Bangkok, Apr 24 (EFE).- Temperatures remained very high in Southeast Asia on Monday, especially in countries such as Thailand, Laos and the Philippines, amid a heatwave that has wreaked havoc in the region since last weak, even as it begins to ease in some regions.
The Thai meteorological department said on Monday that the heat index, which is the temperature adjusted for factors such as wind chill and humidity, remained above 45 degrees in some parts of Bangkok and in the southeastern Chonburi province.
In April, the hottest and driest month in Thailand, temperatures have surged to dangerous levels, with authorities urging caution, especially for children, the elderly and sick persons to prevent health complications.
In Malaysia, the health ministry’s My Health portal on Monday advised people to protect themselves from heatstroke by avoiding direct exposure to the sun, hydrating and wearing adequate clothing.
Malaysian authorities have warned of heatwave conditions in the Kuala Terengganu, Kelantan and Negri Sembilan provinces, with temperatures rising above 35 degrees, although the weather is expected to ease in the next few days.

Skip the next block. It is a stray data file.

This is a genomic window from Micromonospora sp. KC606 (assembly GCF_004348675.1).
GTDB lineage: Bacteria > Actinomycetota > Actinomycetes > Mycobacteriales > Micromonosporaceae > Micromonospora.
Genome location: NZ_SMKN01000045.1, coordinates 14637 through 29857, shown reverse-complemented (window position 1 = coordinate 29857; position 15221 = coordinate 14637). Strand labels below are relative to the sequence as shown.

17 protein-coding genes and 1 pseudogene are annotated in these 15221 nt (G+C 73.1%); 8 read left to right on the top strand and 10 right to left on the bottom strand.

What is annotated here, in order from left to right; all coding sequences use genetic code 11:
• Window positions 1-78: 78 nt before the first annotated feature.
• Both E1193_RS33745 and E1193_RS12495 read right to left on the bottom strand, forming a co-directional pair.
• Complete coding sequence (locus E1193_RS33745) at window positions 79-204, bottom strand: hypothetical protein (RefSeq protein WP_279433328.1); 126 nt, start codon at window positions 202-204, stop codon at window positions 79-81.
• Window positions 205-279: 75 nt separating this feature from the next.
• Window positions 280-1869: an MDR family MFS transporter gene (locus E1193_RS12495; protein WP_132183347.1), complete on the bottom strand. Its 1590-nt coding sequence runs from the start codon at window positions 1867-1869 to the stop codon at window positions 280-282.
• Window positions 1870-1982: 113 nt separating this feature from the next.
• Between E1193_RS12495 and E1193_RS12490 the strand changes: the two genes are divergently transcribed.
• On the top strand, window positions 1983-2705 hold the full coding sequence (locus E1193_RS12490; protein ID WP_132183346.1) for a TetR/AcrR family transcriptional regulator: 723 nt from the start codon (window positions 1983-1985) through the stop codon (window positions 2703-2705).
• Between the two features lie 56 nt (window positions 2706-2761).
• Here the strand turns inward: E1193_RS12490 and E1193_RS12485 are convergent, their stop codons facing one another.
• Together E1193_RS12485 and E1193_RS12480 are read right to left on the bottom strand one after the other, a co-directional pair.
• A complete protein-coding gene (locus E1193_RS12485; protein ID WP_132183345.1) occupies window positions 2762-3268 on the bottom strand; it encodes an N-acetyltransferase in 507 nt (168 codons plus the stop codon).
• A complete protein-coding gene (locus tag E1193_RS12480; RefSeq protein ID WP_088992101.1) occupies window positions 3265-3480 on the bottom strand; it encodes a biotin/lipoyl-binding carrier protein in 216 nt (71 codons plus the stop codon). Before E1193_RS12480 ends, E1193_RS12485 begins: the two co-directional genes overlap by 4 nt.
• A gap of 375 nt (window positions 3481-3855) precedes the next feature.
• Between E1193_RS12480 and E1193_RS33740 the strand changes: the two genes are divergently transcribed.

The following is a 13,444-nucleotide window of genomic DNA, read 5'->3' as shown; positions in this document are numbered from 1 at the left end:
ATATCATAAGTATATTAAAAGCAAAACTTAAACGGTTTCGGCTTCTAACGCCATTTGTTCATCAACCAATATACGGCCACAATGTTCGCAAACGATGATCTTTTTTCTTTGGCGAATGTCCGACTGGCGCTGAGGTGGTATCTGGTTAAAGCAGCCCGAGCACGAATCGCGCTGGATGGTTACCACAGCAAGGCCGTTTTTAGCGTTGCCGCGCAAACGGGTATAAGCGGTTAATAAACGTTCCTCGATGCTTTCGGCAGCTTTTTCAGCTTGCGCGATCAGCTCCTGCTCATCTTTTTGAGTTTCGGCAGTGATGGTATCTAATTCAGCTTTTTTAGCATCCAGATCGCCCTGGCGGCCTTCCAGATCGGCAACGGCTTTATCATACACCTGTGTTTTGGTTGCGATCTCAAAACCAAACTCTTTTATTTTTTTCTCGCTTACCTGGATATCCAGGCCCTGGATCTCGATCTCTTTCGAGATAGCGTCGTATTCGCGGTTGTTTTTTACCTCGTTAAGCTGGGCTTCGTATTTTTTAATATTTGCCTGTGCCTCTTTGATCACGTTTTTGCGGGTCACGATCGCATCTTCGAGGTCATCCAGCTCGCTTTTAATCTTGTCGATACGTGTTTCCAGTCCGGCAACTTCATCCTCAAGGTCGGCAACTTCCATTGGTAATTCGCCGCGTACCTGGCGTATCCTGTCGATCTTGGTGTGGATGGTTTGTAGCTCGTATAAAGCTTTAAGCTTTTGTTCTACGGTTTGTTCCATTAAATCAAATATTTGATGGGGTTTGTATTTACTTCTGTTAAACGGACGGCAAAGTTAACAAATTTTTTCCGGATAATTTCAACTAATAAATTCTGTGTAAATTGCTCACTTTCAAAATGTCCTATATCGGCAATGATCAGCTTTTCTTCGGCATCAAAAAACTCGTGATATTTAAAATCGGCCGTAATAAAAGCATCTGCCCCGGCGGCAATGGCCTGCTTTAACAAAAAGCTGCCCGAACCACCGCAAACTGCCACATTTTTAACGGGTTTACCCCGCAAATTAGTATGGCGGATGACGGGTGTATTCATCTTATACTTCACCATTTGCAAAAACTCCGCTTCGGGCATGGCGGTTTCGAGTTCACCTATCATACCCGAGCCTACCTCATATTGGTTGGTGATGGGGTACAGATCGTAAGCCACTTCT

In the Philippines, the education ministry announced over the weekend that it would allow schools to hold online classes if the temperatures affected the students’ performance, as many educational centers in the country are not adapted for excessive heat.
Apart from effects of climate change, Southeast Asia is also expected to be hit by the El Nino weather phenomenon in the coming months, which results in less rain and higher temperatures.
Philippine President Ferdinand Marcos Jr told reporters that he had ordered various departments and government agencies to tackle the effects of EL Nino and prevent crop damage due to lack of water.
In October, the United Nations and the Red Cross said in a joint report that heatwaves would be much more frequent, intense and deadly in the future due to climate change, even exceeding human, psychological and social limits in regions such as Sahel, the Horn of Africa and South Asia.
The report says that limiting average global warming to 1.5 degrees above pre-industrial levels – the target set by the United Nations conference on climate change – could save up to 420 million people from dying due to exposure to extreme temperatures. EFE